Pause mode

The Reserve Bank of India (RBI) stuck to rates in the fifth bimonthly monetary policy review Wednesday. The move was very much on expected lines. None had bargained for a rate cut considering the prolonged discomfort of the RBI with the overall price scenario in the country. The bank has also predicted an upside pressure on inflation going forward. In these columns, we had made a similar forecast last week. According to the Monetary Policy Committee (MPC), there are several factors that threatened to push up inflation in the near term. They include rising food and fuel prices, increase in input costs and implementation of farm loan waivers by a few states. It also highlighted factors such as the partial rollback of excessive duty on petroleum products both by the Centre and some select states and the decrease in revenue on account of the cut in goods and services tax (GST) rates posing dangers to the fiscal deficit target that could together push inflation. The RBI has also factored in the housing rent allowance (HRA) effect of up to 35 basis points with risks evenly balanced, following the implementation of the 7th Pay Commission recommendations for Central government employees.

Recent data showed that the country’s fiscal deficit at the end of October has hit 96.1 per cent of the budget estimate for 2017-18. This means the government has little elbowroom for raising its expenditure over the coming quarter. For 2017-18, the government has aimed to bring down fiscal deficit to 3.2 per cent of GDP. Last fiscal, it met the 3.5 per cent target it had set itself. The government would want to meet the fiscal deficit target this time, too. Therefore, the Centre has very little scope to increase spending. As a corollary to this, the government would be looking to RBI to gift a rate cut to open the floodgates of spending in the country by both the public and corporates. A major takeaway from the RBI’s latest policy statement is that the MPC may be beginning a phase of prolonged pause in the key rates for most part of 2018. This is because the central bank expects inflation to remain within range, albeit on the higher side. The dominant theme that will run through the next few policy reviews will be caution.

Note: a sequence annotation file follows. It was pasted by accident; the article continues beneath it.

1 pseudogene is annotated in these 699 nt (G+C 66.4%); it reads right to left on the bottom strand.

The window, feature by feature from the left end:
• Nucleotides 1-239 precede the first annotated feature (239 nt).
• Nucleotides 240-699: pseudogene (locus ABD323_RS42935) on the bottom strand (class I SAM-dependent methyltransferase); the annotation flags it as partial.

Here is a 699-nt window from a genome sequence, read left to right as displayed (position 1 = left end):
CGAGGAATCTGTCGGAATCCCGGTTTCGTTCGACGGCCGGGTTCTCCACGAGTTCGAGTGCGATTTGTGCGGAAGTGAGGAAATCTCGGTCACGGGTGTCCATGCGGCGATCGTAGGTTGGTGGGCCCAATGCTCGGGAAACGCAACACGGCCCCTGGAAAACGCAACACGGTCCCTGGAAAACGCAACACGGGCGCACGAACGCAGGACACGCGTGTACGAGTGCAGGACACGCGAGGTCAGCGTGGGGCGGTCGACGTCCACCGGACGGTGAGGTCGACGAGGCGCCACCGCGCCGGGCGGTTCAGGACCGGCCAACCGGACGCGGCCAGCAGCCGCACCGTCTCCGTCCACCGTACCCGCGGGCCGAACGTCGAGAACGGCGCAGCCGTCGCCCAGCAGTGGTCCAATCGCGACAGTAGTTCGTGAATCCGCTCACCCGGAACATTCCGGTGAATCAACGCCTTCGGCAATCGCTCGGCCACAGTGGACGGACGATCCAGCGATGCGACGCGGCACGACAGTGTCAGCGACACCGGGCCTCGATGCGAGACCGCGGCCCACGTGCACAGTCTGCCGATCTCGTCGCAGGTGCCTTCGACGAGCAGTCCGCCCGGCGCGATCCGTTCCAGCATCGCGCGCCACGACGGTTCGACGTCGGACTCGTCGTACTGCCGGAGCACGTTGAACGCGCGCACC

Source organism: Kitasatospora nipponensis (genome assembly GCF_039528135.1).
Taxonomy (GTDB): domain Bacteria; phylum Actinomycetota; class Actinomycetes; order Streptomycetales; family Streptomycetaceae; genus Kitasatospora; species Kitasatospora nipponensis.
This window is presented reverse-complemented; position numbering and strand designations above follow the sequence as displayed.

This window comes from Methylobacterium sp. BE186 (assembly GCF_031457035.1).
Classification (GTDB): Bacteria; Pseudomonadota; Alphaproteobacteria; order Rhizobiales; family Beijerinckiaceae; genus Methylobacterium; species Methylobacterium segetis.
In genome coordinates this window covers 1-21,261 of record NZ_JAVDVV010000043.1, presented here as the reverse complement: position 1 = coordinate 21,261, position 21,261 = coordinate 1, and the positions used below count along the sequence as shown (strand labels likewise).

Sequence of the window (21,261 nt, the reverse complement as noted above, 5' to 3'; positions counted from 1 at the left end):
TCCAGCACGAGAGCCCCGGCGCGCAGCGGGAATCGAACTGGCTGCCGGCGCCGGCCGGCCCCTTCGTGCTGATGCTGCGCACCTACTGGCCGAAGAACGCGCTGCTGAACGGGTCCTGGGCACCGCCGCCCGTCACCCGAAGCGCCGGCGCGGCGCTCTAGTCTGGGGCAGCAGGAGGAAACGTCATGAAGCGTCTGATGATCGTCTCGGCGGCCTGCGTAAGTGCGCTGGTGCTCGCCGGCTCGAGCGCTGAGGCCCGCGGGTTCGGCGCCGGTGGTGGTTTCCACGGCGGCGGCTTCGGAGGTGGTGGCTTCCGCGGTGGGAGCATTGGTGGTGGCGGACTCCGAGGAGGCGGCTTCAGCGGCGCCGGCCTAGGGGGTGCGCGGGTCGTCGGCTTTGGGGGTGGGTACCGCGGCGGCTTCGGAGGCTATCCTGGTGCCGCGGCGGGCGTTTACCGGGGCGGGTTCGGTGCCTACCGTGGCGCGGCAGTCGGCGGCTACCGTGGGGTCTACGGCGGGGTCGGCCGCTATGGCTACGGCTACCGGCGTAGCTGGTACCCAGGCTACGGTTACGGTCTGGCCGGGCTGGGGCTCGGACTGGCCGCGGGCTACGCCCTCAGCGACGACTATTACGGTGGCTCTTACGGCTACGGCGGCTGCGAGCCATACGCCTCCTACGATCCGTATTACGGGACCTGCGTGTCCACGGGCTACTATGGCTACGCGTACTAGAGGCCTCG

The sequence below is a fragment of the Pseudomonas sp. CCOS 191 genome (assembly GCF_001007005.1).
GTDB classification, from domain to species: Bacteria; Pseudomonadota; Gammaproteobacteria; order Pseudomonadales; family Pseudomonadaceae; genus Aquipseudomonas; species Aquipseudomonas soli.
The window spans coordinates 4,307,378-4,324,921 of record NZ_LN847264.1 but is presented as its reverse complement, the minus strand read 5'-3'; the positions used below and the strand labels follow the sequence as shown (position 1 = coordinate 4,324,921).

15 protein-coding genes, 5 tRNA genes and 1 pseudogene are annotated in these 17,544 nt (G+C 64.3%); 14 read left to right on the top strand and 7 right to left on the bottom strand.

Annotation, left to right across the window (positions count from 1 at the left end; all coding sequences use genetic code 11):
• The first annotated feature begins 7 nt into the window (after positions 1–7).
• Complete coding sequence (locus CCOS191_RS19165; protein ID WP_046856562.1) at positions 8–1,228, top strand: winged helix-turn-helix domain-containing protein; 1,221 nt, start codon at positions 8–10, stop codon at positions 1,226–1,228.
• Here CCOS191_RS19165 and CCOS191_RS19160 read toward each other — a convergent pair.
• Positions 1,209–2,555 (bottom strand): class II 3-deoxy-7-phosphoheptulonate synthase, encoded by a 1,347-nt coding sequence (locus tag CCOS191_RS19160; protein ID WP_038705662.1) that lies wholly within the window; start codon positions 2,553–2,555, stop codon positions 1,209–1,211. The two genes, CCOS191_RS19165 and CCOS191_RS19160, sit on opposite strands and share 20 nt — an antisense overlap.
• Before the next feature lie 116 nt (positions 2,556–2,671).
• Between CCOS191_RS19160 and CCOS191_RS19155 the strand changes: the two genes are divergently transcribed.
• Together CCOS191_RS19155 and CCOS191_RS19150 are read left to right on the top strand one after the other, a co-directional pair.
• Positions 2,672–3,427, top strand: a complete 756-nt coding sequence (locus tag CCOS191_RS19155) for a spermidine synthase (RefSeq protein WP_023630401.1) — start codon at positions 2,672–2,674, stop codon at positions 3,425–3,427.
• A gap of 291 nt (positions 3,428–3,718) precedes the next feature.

The RBI is primarily mandated to control inflation and to that extent it has performed its duty well. The primary focus of the bank all these months has been to tame inflation. So much so that even when inflation fell by 200 basis points in 2016-17 and the first half of 2017-18 fiscal, the RBI reduced the policy rate by only 50 bps. In retrospect, this seems to have been a prudent decision as inflation started inching up and so have inflationary expectations. This is not to say that the central bank is completely oblivious of the imperatives of growth. In the policy statement, the bank has taken note of the positive factors of the economy that could push growth in the coming quarters. They include the amount of funds raised from the capital markets, the improvement in the ease of doing business, large distressed borrowers being referred for bankruptcy proceedings and the government’s big-ticket recapitalisation programme for PSU banks. These are all positive indicators and initiatives, but they alone cannot be expected to deliver 7.8 per cent growth in just three months. The crux here is this: With persisting inflation risks, growth improving and with liquidity conditions largely comfortable in the banking system, the central bank may go on a pause mode for most part of the next year.

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